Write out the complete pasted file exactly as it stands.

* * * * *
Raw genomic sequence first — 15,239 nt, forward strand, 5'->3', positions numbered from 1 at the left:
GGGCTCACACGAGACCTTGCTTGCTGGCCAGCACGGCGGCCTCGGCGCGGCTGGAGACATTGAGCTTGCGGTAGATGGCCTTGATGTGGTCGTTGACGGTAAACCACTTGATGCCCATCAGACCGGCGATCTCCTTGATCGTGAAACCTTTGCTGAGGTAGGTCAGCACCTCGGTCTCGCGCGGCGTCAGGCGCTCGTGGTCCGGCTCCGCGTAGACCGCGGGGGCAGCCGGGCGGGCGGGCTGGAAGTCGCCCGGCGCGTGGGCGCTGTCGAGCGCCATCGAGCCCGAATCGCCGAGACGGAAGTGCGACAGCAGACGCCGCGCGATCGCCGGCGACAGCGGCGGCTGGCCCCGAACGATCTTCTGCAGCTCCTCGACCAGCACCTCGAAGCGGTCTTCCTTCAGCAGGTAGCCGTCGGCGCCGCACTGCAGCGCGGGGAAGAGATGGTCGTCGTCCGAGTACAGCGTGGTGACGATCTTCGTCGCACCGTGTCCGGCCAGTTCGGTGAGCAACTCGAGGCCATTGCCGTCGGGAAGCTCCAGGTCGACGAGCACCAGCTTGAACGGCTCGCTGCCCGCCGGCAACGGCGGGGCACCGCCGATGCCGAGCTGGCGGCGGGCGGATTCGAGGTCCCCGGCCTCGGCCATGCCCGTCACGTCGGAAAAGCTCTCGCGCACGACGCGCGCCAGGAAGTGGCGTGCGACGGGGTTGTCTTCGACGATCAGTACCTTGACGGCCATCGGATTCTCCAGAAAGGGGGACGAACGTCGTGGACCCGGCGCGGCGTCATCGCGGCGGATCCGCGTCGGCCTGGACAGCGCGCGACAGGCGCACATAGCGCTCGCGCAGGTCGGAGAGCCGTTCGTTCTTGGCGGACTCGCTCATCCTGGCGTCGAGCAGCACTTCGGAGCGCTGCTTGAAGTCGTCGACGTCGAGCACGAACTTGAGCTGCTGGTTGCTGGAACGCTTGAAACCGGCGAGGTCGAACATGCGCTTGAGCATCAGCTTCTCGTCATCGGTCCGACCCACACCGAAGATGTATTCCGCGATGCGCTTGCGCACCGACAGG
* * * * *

Raw genomic sequence first — 15,239 nt, forward strand, 5'->3', positions numbered from 1 at the left:
GGGCTCACACGAGACCTTGCTTGCTGGCCAGCACGGCGGCCTCGGCGCGGCTGGAGACATTGAGCTTGCGGTAGATGGCCTTGATGTGGTCGTTGACGGTAAACCACTTGATGCCCATCAGACCGGCGATCTCCTTGATCGTGAAACCTTTGCTGAGGTAGGTCAGCACCTCGGTCTCGCGCGGCGTCAGGCGCTCGTGGTCCGGCTCCGCGTAGACCGCGGGGGCAGCCGGGCGGGCGGGCTGGAAGTCGCCCGGCGCGTGGGCGCTGTCGAGCGCCATCGAGCCCGAATCGCCGAGACGGAAGTGCGACAGCAGACGCCGCGCGATCGCCGGCGACAGCGGCGGCTGGCCCCGAACGATCTTCTGCAGCTCCTCGACCAGCACCTCGAAGCGGTCTTCCTTCAGCAGGTAGCCGTCGGCGCCGCACTGCAGCGCGGGGAAGAGATGGTCGTCGTCCGAGTACAGCGTGGTGACGATCTTCGTCGCACCGTGTCCGGCCAGTTCGGTGAGCAACTCGAGGCCATTGCCGTCGGGAAGCTCCAGGTCGACGAGCACCAGCTTGAACGGCTCGCTGCCCGCCGGCAACGGCGGGGCACCGCCGATGCCGAGCTGGCGGCGGGCGGATTCGAGGTCCCCGGCCTCGGCCATGCCCGTCACGTCGGAAAAGCTCTCGCGCACGACGCGCGCCAGGAAGTGGCGTGCGACGGGGTTGTCTTCGACGATCAGTACCTTGACGGCCATCGGATTCTCCAGAAAGGGGGACGAACGTCGTGGACCCGGCGCGGCGTCATCGCGGCGGATCCGCGTCGGCCTGGACAGCGCGCGACAGGCGCACATAGCGCTCGCGCAGGTCGGAGAGCCGTTCGTTCTTGGCGGACTCGCTCATCCTGGCGTCGAGCAGCACTTCGGAGCGCTGCTTGAAGTCGTCGACGTCGAGCACGAACTTGAGCTGCTGGTTGCTGGAACGCTTGAAACCGGCGAGGTCGAACATGCGCTTGAGCATCAGCTTCTCGTCATCGGTCCGACCCACACCGAAGATGTATTCCGCGATGCGCTTGCGCACCGACAGG